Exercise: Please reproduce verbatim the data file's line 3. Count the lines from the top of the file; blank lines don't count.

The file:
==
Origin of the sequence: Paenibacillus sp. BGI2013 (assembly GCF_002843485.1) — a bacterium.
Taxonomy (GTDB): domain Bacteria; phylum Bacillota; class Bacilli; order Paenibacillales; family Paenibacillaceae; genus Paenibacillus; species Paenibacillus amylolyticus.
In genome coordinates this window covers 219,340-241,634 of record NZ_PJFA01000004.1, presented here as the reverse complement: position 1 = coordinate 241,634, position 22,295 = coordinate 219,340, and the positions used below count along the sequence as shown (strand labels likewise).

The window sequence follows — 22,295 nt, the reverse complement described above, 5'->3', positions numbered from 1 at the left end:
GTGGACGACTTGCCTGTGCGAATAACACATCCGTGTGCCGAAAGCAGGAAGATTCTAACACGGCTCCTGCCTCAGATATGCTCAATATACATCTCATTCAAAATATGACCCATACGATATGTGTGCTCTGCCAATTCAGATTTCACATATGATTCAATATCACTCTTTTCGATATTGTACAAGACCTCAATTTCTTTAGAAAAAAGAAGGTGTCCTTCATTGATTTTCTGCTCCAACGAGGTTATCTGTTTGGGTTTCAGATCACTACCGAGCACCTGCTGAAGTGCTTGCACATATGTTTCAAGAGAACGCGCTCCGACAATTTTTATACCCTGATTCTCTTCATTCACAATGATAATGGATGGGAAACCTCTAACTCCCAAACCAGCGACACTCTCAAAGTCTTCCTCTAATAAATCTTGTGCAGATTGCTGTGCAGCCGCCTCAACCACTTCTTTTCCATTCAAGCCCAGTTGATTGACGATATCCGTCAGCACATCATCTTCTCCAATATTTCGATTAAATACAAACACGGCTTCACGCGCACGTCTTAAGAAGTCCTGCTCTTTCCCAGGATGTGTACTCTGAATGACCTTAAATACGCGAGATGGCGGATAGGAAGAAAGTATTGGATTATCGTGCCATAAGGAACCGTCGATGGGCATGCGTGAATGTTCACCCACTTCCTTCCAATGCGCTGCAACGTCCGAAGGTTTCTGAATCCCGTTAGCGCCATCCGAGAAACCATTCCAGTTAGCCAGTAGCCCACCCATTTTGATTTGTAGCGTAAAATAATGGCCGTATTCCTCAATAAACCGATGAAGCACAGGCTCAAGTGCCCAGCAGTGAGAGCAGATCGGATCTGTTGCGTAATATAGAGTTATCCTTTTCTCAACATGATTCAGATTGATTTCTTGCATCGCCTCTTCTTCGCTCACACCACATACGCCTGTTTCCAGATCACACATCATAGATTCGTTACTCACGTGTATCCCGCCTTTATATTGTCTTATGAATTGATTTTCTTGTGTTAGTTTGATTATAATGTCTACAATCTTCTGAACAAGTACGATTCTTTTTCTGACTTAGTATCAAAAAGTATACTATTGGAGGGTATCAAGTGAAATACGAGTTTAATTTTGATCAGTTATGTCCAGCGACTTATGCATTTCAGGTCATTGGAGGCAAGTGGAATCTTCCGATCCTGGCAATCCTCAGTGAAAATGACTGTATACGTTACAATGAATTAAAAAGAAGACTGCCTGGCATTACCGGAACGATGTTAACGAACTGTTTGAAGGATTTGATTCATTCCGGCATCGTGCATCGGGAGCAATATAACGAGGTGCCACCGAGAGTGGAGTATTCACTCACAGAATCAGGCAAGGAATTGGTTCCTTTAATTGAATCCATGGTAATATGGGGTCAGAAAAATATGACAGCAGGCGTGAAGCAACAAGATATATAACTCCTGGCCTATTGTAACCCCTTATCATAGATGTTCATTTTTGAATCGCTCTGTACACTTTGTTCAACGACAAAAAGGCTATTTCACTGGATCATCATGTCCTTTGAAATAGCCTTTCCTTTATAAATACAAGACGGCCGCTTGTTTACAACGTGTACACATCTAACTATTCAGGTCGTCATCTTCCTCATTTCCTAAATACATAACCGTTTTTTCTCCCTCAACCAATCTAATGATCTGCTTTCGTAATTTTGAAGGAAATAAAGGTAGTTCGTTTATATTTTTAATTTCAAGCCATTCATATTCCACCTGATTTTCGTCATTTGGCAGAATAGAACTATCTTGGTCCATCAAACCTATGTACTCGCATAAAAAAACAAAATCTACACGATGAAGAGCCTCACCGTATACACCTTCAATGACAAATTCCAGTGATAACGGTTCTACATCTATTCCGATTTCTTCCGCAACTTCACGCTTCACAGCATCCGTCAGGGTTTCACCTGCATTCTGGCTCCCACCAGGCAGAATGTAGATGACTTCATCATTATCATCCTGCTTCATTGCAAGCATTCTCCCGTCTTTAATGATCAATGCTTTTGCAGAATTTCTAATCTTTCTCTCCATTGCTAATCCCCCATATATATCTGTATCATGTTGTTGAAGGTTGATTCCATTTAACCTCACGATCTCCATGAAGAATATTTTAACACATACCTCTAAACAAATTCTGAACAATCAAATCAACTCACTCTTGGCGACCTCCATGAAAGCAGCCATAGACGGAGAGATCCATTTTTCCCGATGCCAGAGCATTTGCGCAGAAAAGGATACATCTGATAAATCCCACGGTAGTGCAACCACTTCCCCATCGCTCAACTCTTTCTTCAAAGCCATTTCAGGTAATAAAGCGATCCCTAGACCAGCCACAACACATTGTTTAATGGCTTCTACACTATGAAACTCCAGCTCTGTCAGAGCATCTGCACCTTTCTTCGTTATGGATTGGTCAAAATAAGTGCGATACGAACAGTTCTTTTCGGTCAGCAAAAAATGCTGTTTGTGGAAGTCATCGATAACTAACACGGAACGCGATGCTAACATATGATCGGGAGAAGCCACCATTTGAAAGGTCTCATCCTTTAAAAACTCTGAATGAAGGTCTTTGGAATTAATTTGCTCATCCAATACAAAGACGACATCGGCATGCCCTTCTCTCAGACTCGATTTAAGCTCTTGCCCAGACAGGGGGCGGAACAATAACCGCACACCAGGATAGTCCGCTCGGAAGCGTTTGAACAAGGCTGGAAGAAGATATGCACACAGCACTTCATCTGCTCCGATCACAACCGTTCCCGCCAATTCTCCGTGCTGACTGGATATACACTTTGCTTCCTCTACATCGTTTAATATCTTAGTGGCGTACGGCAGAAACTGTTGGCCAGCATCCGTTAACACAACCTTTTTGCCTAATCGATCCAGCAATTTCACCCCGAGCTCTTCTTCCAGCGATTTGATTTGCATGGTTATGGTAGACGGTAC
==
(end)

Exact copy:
In genome coordinates this window covers 219,340-241,634 of record NZ_PJFA01000004.1, presented here as the reverse complement: position 1 = coordinate 241,634, position 22,295 = coordinate 219,340, and the positions used below count along the sequence as shown (strand labels likewise).